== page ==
Basic Company Info
FalconStor is a publically traded company (FALC) with a market cap of about $83M at the time of this writing. The company, founded in 1989 is headed by CA veteran Gary Quinn, 54.
It’s interesting that FalconStor will be presenting at Virtualization Field Day vs. Storage Field Day. FalconStor has traditionally been considered a software-defined storage (SDS) provider. Even before SDS was a cool marketing term, FalconStor has separated the storage services from the hardware platform. The abstraction or virtualization of storage is actually their secret sauce from the beginning.
My first true enterprise SAN was on a FalconStor IPStor. I leveraged their IPStor and Continuous Data Protection (CDP) solution to build my first VMware ESX environment. I ran ESX 3.5 on top of a half-dozen HP DL5xx series servers. The underlying storage was an IPStor based white box array. Virtual machines were replicated via CDP over a 100Mbps VPN to my DR data center that hosted a 2nd IPStor array. I was way too naïve to realize that I was cutting edge in adopting a white box storage array.
As far as I can tell FalconStor’s story hasn’t changed much over the years. They’ve added backup and migration software to their portfolio, but their value proposition remains the same. I believe my company was in the minority for those using FalconStor and a primary SAN at the time. I initially built the environment in 2008. I can’t imagine there was much enterprise grade white box storage going on at the time.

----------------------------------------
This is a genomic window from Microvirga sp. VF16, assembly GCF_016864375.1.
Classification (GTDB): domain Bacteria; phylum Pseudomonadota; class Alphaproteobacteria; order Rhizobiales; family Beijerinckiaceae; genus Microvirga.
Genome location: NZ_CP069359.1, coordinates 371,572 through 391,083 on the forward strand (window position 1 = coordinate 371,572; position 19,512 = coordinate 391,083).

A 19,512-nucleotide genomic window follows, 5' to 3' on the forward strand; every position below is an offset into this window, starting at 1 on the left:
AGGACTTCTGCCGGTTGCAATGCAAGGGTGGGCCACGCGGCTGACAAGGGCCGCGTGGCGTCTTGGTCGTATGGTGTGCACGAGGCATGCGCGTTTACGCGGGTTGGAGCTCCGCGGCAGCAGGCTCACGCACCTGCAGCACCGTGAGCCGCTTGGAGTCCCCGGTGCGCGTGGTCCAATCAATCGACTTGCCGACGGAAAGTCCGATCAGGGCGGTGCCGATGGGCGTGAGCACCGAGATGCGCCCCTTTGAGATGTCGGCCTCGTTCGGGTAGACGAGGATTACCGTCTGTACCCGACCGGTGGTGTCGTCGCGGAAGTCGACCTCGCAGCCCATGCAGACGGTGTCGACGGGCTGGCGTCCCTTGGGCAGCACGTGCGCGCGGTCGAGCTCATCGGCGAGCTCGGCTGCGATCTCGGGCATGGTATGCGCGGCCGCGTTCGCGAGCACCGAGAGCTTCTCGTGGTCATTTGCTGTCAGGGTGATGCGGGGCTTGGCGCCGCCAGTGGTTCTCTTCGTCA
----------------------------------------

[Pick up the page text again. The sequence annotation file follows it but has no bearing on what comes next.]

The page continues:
One of the primary use cases for FalconStor’s products is the ability to replicate data across disparate storage arrays. By creating a virtual store array using their NSS product, the storage services are abstracted from your primary array. Combine their CDP solution and now you can replicate to another NSS based array offsite. So, you could replicate a VMAX to an HDS for example.
I haven’t looked at the solution in several years because… storage. However, FalconStor has the credibility to be taken very seriously in the storage virtualization market. I’m interested to see what their value proposition is over other virtualized storage solutions such as EMC ScaleIO, which is now free without support.
I’m also interested in the business side. FalconStor isn’t a young company. At face, their solutions haven’t drastically changed over the past few years. I’m looking forward to hearing how well they are doing in the market place dominated by $1B+ startups.